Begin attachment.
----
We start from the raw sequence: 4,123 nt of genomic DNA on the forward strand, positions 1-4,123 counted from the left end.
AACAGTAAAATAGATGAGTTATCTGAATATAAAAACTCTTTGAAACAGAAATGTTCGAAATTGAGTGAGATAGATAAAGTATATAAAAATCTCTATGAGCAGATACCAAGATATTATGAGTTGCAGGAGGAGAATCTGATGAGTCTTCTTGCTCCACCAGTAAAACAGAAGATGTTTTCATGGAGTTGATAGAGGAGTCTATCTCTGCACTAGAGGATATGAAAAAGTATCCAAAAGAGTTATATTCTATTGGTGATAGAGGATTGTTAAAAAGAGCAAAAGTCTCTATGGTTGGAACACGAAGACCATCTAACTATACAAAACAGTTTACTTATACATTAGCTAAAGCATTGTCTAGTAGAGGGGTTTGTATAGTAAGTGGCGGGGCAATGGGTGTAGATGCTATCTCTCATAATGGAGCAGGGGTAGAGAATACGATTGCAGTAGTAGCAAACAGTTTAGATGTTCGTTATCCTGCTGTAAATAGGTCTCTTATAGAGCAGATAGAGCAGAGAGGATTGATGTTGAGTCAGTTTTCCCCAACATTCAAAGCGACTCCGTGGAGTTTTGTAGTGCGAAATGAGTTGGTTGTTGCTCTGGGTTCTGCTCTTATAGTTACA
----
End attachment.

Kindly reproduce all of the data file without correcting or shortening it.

We start from the raw sequence: 4,123 nt of genomic DNA on the forward strand, positions 1-4,123 counted from the left end.
AACAGTAAAATAGATGAGTTATCTGAATATAAAAACTCTTTGAAACAGAAATGTTCGAAATTGAGTGAGATAGATAAAGTATATAAAAATCTCTATGAGCAGATACCAAGATATTATGAGTTGCAGGAGGAGAATCTGATGAGTCTTCTTGCTCCACCAGTAAAACAGAAGATGTTTTCATGGAGTTGATAGAGGAGTCTATCTCTGCACTAGAGGATATGAAAAAGTATCCAAAAGAGTTATATTCTATTGGTGATAGAGGATTGTTAAAAAGAGCAAAAGTCTCTATGGTTGGAACACGAAGACCATCTAACTATACAAAACAGTTTACTTATACATTAGCTAAAGCATTGTCTAGTAGAGGGGTTTGTATAGTAAGTGGCGGGGCAATGGGTGTAGATGCTATCTCTCATAATGGAGCAGGGGTAGAGAATACGATTGCAGTAGTAGCAAACAGTTTAGATGTTCGTTATCCTGCTGTAAATAGGTCTCTTATAGAGCAGATAGAGCAGAGAGGATTGATGTTGAGTCAGTTTTCCCCAACATTCAAAGCGACTCCGTGGAGTTTTGTAGTGCGAAATGAGTTGGTTGTTGCTCTGGGTTCTGCTCTTATAGTTACA